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Lethbridge Herald Newspaper Archives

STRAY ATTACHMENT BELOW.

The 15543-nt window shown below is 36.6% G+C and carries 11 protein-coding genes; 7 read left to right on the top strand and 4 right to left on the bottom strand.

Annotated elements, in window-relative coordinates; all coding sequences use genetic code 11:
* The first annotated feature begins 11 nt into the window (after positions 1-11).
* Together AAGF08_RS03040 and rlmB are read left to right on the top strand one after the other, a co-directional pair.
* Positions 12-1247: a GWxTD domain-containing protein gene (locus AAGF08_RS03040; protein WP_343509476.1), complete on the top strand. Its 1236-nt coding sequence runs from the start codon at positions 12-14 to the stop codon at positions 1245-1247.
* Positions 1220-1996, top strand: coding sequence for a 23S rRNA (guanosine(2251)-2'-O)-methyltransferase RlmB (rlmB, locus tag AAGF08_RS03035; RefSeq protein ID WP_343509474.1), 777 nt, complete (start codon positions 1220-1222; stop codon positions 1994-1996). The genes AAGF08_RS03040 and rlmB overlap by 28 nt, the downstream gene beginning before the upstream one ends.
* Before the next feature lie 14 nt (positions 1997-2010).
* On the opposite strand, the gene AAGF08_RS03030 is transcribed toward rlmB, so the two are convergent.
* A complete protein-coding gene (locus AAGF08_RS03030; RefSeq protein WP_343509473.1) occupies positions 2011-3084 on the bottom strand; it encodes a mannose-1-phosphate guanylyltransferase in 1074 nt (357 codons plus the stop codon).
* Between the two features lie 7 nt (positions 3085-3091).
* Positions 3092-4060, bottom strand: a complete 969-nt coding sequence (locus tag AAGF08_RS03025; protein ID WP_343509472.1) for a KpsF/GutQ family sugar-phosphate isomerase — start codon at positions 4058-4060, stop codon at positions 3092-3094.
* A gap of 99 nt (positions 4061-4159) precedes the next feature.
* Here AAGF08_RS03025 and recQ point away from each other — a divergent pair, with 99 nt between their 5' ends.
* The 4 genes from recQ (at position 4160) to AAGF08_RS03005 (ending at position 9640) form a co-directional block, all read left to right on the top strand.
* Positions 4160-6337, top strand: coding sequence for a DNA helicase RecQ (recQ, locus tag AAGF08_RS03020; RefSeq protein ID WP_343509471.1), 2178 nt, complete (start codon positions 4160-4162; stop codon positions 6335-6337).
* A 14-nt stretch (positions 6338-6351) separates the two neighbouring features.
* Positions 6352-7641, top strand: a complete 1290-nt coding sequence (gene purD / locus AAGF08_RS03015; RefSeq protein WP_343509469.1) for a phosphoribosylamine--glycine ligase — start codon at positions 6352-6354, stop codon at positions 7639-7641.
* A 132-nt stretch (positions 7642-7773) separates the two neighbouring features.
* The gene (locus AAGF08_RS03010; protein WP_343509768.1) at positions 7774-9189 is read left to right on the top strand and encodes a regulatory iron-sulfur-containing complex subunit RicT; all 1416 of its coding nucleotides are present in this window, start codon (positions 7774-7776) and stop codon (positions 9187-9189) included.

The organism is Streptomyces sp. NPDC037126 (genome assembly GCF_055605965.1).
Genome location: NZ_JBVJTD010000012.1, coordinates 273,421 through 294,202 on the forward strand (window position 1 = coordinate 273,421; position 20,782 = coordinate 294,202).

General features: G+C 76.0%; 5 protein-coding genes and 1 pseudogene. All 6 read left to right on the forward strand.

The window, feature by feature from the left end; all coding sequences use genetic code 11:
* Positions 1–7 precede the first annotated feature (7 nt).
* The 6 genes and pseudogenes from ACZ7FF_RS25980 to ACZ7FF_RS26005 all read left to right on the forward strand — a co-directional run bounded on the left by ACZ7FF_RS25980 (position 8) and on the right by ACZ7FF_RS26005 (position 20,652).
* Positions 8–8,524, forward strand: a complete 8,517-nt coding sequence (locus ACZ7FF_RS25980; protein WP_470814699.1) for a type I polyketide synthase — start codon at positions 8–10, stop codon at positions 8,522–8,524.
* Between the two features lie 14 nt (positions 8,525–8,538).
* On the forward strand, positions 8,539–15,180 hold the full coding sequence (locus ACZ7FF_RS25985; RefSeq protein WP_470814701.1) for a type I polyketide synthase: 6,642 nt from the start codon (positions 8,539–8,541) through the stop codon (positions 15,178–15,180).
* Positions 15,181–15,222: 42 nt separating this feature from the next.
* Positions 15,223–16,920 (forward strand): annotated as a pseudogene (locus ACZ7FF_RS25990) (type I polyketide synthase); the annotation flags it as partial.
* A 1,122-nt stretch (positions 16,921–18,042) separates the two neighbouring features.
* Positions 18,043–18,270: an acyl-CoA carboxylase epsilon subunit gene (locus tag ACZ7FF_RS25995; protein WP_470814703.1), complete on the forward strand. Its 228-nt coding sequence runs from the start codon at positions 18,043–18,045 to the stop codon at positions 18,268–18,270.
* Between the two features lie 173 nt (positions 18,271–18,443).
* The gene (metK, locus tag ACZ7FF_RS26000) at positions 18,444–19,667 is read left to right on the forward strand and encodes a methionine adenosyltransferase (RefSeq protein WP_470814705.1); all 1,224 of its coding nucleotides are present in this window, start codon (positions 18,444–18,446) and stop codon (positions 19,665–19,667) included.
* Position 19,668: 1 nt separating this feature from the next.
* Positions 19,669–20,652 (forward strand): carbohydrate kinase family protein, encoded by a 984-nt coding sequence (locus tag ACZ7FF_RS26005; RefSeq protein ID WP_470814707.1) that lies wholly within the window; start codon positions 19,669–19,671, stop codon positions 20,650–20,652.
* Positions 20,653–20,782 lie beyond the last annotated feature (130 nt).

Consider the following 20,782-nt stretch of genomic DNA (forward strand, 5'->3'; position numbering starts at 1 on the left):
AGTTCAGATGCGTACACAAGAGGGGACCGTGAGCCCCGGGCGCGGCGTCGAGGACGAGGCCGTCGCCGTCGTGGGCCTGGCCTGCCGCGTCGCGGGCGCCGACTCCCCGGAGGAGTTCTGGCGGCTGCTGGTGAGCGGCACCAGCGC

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Lethbridge Herald, The (Newspaper) - April 11, 1974, Lethbridge, Alberta LETHBRIDGE HERALD-Thursday, April The Herald Youth Camp Horizon for diabetic children No child should be denied the opportunity to attend summer camp. Kinsmen believe. For diabetic children, the Kinsmen of Calgary are sponsoring a non sectarian camp designed to cope with iheir special problems. Camp Horison will be open Aug. 3 through 14 for boys and girls aged eight to 15. The camp fee is S60 for the two week period and parents are asked to contribute as much toward this fee as they possibly can because actual costs range from S125 to per camper. However, no child will be denied the opportunity of attending camp because of financial reasons. Costs not covered by fees will be met by the Calgary branch of the Canadian Diabetic Association and other donars. The program is planned to provide all the fun and benefits of the outdoors, ensuring the special medical Watch for... NOOK Here Soon! and dietary needs of these children. Carefully planned diabetic diets are provided for each camper under the supervision of qualified dieticians. Medical supervision is provided by a qualified staff of doctors and nurses. A trained program director has planned activities to include campcraft, handicrafts. hiking, swimming, horseback riding, nature lore, camp fires, archery, group sports and games. Camp Horizon is situated 20 miles west of Calgary in the Bragg Creek area and was established through the efforts of the Kinsmen of Calgary and many donations from other organizations, including the Lethbridge Green Acres Kiwanis Club. Applications will be accepted in the order in which they are received. Deadline is May 31. For further information regarding application forms, contact the Canadian Diabetic Association, Calgary and District Branch. Camp Committee, 505 18th Ave. N.E.. Calgary 64. FEW HERDS EXIST The sole remaining herds of rnuskoxen are today found in Canada and Greenland. Second World War on a table Students from R. I. Baker School, Coaldale, at Wilson Junior High School on the weekend. The entered this display of an event during the Second overall winning project entitled Looking into the Past World War in the 4th Annual Social Studies Fair held was submitted by students from Wilson Junior High. If you're NOTclaiming the standard 100 deduction for remember that this year you DO need receipts for ---------1 Model UN assembly Last year we told you "no receipts" for Medical Expenses. The result was well... it was such that this year we once again require receipts. And, since the total deduction does seem to cause some problems for taxpayers, the information below should help clear up some of the "grey" areas. Clip this ad and use it for reference when you're doing your own return. Before do I know whether or not I want to claim the standard deduction? Okay. Right now we're on Page 2 of your return, working on the last section, labelled "Deductions from Net And what we're calculating is the item in that section called, "Standard deduction, Medical expenses and Charitable Now. To figure out whether or not you want to claim the standard deduction, the first thing you do is add up the total of your medical expense receipts. From that, you deduct 3% of your net income. (Don't panic net income is the figure you've already calculated on Line 35 just above-all you do is take 3% of that.) Then, add up your receipts for Charitable Donations to a maximum of 20% of your net income (yes, it's 20% of that same figure from Line 35 and the 20% is new since 1972; before that it was If the total from your Medical Expenses (less 3% of net income) and your Charitable Donations (to 20% of net income) is more than S100, then you DO NOT want the standard deduction. If the total is less, or if you have no receipts to claim, take the and enter it on Line 37. (And if you do that, you can also stop reading, because you've done your part.) For those who are taking the alternate claim, here's how it's done. What comes first? First open your Guide. Go directly to Item 40. Read it carefully. Then read Item 41. Okay, I've read them. What do I do? Find Schedule 3 which is included with your return. Do exactly as it says and list your Medical Expenses in the top portion and your Charitable Donations in the bottom. Do fill in all the information. And do attach receipts for each expense or donation listed. Otherwise, the processing of your return will be held up. What if I'm not sure if a Medical Expense is claimable or not? Again, your Guide is the best answer. It lists clearly what types of expenses you may claim. As a general rule, just remember that if a Medical Expense has been paid or will be paid, by either a public or private medical plan, you can't claim it. Also note that although you can't claim expenses covered by a private plan, you can claim the premiums you've paid for the plan. Once you have the figure, enter it on Page 2, Line 39 of your return. I 111 And what are the rules for claimable Charitable Donations? The main thing to remember is that the donations must have been made to a registered Canadian charitable organization. Also that you must have a receipt and it must show the registration number of the organization. I donated my services and time instead of that count? Sorry, but no, it doesn't. In donated more than 20% of my net income to registered charities and couldn't claim it all. Can I claim the balance of that this year? Yes. But the deduction you're allowed fcryour and new contributions for 1973, cannot exceed 20% of your net income in 1973. And, if you are claiming contributions from 1972 on your return, attach receipts and note the amount carried forward from 1972 on your return. i donated to some U.S. I use them? You can if you received income from sources in the United States during the year. And, as in Canada, you usually can't claim more than 20% of the net income you received from the U.S.A. (Guide. Item I see. And where does the total of my Charitable Donations go? On Page 2, Line 40 of your return. Anything else? Make sure that your schedule and all receipts are attached to your return. Also, As you know by now, even one small error in addition can delay the processing of your return. I have a question you haven't do I do? If you can't find the answer in Sections 40 and 41 of the Guide, call or drop by your own District Taxation Office. There, you'll get an answer for sure. (In other words, follow April Aid.) And that's it. It's done. APWLAID Together, we can get it done, Canada lUnnu Canada Ttulion SunDufy. Minister Robtn SUnbury. m Your Guide is always the best answer. Read it. Follow it. Believe il.lt should lell you what you need to know, and now to figure things out. Watch this newspaper. From now through mid-April, we'll try to give you as much additional help as possible, in print, about specific problem areas. When you see something that applies to you, clip the ad for reference, and use it when you're doing your own return. It should help. If you're still confused, call. Your own District Taxation Office number is below. And on Mondays and phone lines are open 'ill 6 p.m. If you live outside the office area, call the Operator and ask for Zenith 0-4000. Remember, calls are free, and the service is there for you. Some people prefer to talk it over in person. And that's fine, too. If you're one of them, and have a problem with your Income Tax. drop by for free help. Face-to- face. The address for your own District Taxation Office is below. Write to your nearest District Taxa- tion Office. Explain your problem as clearly as possible and include all information. (And your return address, They will answer your letter as quickly as possible. Calgary Public Bldg., 205-8th Avenue S.E., Calgary, Alta. T2G OL1 -265-8890 I Federal Public Bldg., 9820- 107th Street, Edmonton, Alta. T5K1E8-425-3510 next week More than 120 high school students from Western Canada and the United States will attend the 10th Annual Model United Nations General Assembly Monday and Tuesday at the Lethbridge Collegiate Institute. The assembly, sponsored by LCI's World Affairs Club, will debate three resolutions, dealing with Portugal colonial policies, multi national corporations and the Middle East. A. C. Parel, professor of political science at the University of Calgary, will be president of the event and guest speaker at the closing banquet. Ken Smith, principal at Hamilton Junior High, will be secretary general of the Model UN. The assembly will be' opened at 9 a.m. Monday by Lethbridge MP Ken Hurlburt. General Assembly sessions are open to the public. Coaldale students recognized Fifteen high school students were cited for outstanding performance in three or more subjects at the first student evaluation ceremony for the second semester at Kate Andrews High School, Coaldale. Recognized in Grade 12 were Greg Andrews, Cathy Horvath, Joy Hoyano and Heather McRae: Grade 11, Ewald Granson, Jake Steinbrenner and Grace Tsukishima; Grade 10, Peter Braak, Weldpn Dueck, Bill Dyck, Kathy Friesen, Rose Lenz, Dawn Mafcishir Phyllis Moser and Cathy Murray. More than half of the senior high students were awarded honors for achievement in one or more courses. Classes grow OTTAWA (CP) Jane Do- bell, chairman of the Ottawa board of education, predicts an increase in the size of school classes which now average 30.8 students. The need for specialists in areas such as remedial reading plus the salary demands of teachers both point to an increase, she savs. College campuses calm before the storm By PATRICIA FOURNIEH MONTREAL (CP) Col- lege campuses in Quebec province are quiet this year but a sociology professor says that, sooner or later, students will resume their protests with more determination and fervor than ever. Prof. Jacques Lazure of University of Quebec in Mon- treal said in an interview he cannot predict the form of the new protests but that he is convinced a revolutionary spirit still unifies youth in the province. The apparent calm here dif- fers from apathy on campuses elsewhere, he said. Students here had gone underground to prepare the next stage of "libertarian" or cultural effort to develop individuality and creativity beyond the norms of adult Quebec society. He called the retreat both necessary and inevitable after "skepticism, nausea and a very subtle form of repres- sion" forced students" with- drawal from the collective po- litical action of the 1960s and redirected them to self-devel- opment rather than political ideologies. Quebec people have never accented individuality or stressed personal rights, as people in the United States and the rest of Canada do, he said. By working with poor people and in citi- zens' groups, youth prove their "deep interest in life" and continued intent to effect social change, he said. He predicted the new form of broad collective action would be more enduring be- cause the participants them- selves would in the interim have gone through self- analysis and development. Prof. Lazure, 44, entered so- ciology after receiving his bachelor of arts degree at University of Ottawa and teaching there for three years. He obtained his mas- ter's degree in sociology at Notre Dame University at South Bend, Ind., and a doc- torate at Harvard. He spent another six years studying student movements in the United States, including six months at University of California at Berkeley during the first phase of student re- volts there. He returned to Canada to teach at Ottawa and Univer- sity of Montreal before going to University of Quebec when its Montreal campus opened in 1969. Prof. Lazure has published two books on the development of youth in the province and plans to write three more to complete an in-depth psy- chological, cultural and politi- cal study of the Quebec stu- dent situation. He said the Quebec inde- pendence movement, origi- nally sponsored by students, no longer is their prime ob- jective but is bound to play a part in their future political activities. Any dispute in which they became involved between Francophone work- ers and Anglophone employ- ers would provoke a language problem. However. Prof. Lazure said Quebec youth is inclined to see socialism as a more viable solution than nationalism. Students had come to recog- nize that socialism based on the model of other countries, like Cuba, is impossible to ap- ply in Quebec and were seek- ing a more "decentralized" version. Mr. Lazure suggested a Quebec socialism would be along the lines of projects at Temiscaming and Cabano. In both cases, local residents and employees pooled their resources to buy and revive an industry closed down by its owner. Residents in Cabano, 130 miles northeast of Quebec City, have been working for more than three years to re- open a cardboard plant. They set up an administrative cor- poration, raised among themselves, and re- ceived from the pro- vincial government. LEISTER'S MUSIC LTD. Campus Corner By MARILLEE BOND Kate Andrews High School, Coaldale Out there it's a bird. No, it's a plane. Wrong again it's a SUPERSTREAKER. By ones and by hundreds, for moments and for miles, on motorcycles and on unicycles, in wheelbarrows and in wheelchairs, the naked and the live are showing their stuff. Not too much is being done to prevent these bare-bottomed maniacs from invading our public streets. There have been a few arrests for indecent exposure but the police don't seem to want to get involved. They seem to prefer to label it as an "absurd pehnomenon which is exactly what the world needed after a lousy winter." It is clear to me that the streakers of today are mere descendants of the telephone booth stuffers, goldfish swallowers and pancake eaters of yesterday. Campus nudity in itself is a tradition. In 1918, Fred R. Pierce stalked naked through a chest high ditch to win a bet. He was caught but this escapade did not prevent him from attaining his goals in life. He later became a presiding justice of the California Court of Appeals. Most of the streakers are white, male and on the run to make streaking an originality. Some interesting records have been set by streakers. Most streakers: of Colorado students are claiming a gathering of streakers but this record is sure to fall as the number of streakers increase. Coldest streakers: The University of Perdue claims to have sent a group of streakers out in 20 degrees below zero weather. Most daring streakers: A group of several dozen out-of- uniform cadets paraded through a U.S. Military Academy, pursued by a parade of astounded officers. The streakers somehow got away with this extraordinary outburst. Non-streak of the year: This award is claimed by a group of students from the University of Pennsylvania who called a "streak for impeachment" to take place at the White House on April Fools' Day to lay bare the facts about Watergate and give everyone the naked truth. Fortunately this was just a prank and did not happen. Most unusual performance: Five male students from the University of Georgia parachuted from a plane while spectators cheered from below. They repeated their performance for photographers the next day. Most unfortunate football player: Memphis State College was beginning to worry about the lack of speed they were getting from someone in their backfield of the football team. Sure enough, one of the only streakers the police were able to catch on campus was the quarterback. Why do people streak? "We're students and students are supposed to have one said. If that's the way people are going to have fun nowadays, let them streak. Streak for summer, streak for spring. Streak for almost any.thing. But don't streak around me. EASTER BASKET SPECIAL! 100 FOOT ROLLS OF GLAD WRAP Ideal for making Easter Baskets, etc. Available at LEISTER'S MUSIC LTD. Paramount Theatre Bldg. Phone 327-2272 ;